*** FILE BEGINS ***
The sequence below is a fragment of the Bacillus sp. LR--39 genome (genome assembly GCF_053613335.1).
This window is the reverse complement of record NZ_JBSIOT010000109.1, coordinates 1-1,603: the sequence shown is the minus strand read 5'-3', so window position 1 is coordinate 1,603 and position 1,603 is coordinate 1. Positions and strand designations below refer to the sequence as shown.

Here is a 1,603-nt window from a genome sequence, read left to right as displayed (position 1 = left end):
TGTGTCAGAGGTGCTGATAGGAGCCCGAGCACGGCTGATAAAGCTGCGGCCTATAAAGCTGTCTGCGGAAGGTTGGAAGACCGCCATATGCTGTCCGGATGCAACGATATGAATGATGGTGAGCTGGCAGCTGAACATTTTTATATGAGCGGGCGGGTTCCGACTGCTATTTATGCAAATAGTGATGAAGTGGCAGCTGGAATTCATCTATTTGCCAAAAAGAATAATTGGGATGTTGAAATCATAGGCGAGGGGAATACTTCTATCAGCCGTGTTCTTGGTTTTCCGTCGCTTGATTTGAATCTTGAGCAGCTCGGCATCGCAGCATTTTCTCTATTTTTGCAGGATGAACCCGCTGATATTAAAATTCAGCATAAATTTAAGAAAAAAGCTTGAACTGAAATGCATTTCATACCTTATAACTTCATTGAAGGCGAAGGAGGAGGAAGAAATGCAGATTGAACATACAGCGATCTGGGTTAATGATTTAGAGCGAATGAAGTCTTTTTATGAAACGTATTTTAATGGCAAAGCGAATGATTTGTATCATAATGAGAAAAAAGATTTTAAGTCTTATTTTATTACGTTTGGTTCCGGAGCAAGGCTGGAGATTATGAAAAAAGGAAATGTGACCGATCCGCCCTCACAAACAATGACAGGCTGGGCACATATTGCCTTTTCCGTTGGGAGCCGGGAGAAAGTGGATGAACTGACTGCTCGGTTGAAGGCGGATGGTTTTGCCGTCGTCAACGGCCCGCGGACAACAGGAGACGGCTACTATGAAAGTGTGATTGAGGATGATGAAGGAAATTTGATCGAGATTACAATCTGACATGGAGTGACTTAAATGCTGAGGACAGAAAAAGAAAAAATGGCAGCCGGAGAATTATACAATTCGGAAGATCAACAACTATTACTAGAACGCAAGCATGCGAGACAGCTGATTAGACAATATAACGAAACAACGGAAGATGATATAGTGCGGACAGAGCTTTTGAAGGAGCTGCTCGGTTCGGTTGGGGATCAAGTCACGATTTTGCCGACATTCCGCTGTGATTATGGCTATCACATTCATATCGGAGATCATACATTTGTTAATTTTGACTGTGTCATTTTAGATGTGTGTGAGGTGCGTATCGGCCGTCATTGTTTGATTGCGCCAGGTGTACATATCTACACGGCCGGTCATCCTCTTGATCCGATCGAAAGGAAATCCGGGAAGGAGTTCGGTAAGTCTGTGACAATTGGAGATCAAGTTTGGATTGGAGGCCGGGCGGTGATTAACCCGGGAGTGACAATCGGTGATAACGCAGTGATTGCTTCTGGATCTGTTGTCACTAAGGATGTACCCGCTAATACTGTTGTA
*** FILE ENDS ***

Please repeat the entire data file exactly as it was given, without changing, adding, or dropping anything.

The sequence below is a fragment of the Bacillus sp. LR--39 genome (genome assembly GCF_053613335.1).
This window is the reverse complement of record NZ_JBSIOT010000109.1, coordinates 1-1,603: the sequence shown is the minus strand read 5'-3', so window position 1 is coordinate 1,603 and position 1,603 is coordinate 1. Positions and strand designations below refer to the sequence as shown.

Here is a 1,603-nt window from a genome sequence, read left to right as displayed (position 1 = left end):
TGTGTCAGAGGTGCTGATAGGAGCCCGAGCACGGCTGATAAAGCTGCGGCCTATAAAGCTGTCTGCGGAAGGTTGGAAGACCGCCATATGCTGTCCGGATGCAACGATATGAATGATGGTGAGCTGGCAGCTGAACATTTTTATATGAGCGGGCGGGTTCCGACTGCTATTTATGCAAATAGTGATGAAGTGGCAGCTGGAATTCATCTATTTGCCAAAAAGAATAATTGGGATGTTGAAATCATAGGCGAGGGGAATACTTCTATCAGCCGTGTTCTTGGTTTTCCGTCGCTTGATTTGAATCTTGAGCAGCTCGGCATCGCAGCATTTTCTCTATTTTTGCAGGATGAACCCGCTGATATTAAAATTCAGCATAAATTTAAGAAAAAAGCTTGAACTGAAATGCATTTCATACCTTATAACTTCATTGAAGGCGAAGGAGGAGGAAGAAATGCAGATTGAACATACAGCGATCTGGGTTAATGATTTAGAGCGAATGAAGTCTTTTTATGAAACGTATTTTAATGGCAAAGCGAATGATTTGTATCATAATGAGAAAAAAGATTTTAAGTCTTATTTTATTACGTTTGGTTCCGGAGCAAGGCTGGAGATTATGAAAAAAGGAAATGTGACCGATCCGCCCTCACAAACAATGACAGGCTGGGCACATATTGCCTTTTCCGTTGGGAGCCGGGAGAAAGTGGATGAACTGACTGCTCGGTTGAAGGCGGATGGTTTTGCCGTCGTCAACGGCCCGCGGACAACAGGAGACGGCTACTATGAAAGTGTGATTGAGGATGATGAAGGAAATTTGATCGAGATTACAATCTGACATGGAGTGACTTAAATGCTGAGGACAGAAAAAGAAAAAATGGCAGCCGGAGAATTATACAATTCGGAAGATCAACAACTATTACTAGAACGCAAGCATGCGAGACAGCTGATTAGACAATATAACGAAACAACGGAAGATGATATAGTGCGGACAGAGCTTTTGAAGGAGCTGCTCGGTTCGGTTGGGGATCAAGTCACGATTTTGCCGACATTCCGCTGTGATTATGGCTATCACATTCATATCGGAGATCATACATTTGTTAATTTTGACTGTGTCATTTTAGATGTGTGTGAGGTGCGTATCGGCCGTCATTGTTTGATTGCGCCAGGTGTACATATCTACACGGCCGGTCATCCTCTTGATCCGATCGAAAGGAAATCCGGGAAGGAGTTCGGTAAGTCTGTGACAATTGGAGATCAAGTTTGGATTGGAGGCCGGGCGGTGATTAACCCGGGAGTGACAATCGGTGATAACGCAGTGATTGCTTCTGGATCTGTTGTCACTAAGGATGTACCCGCTAATACTGTTGTA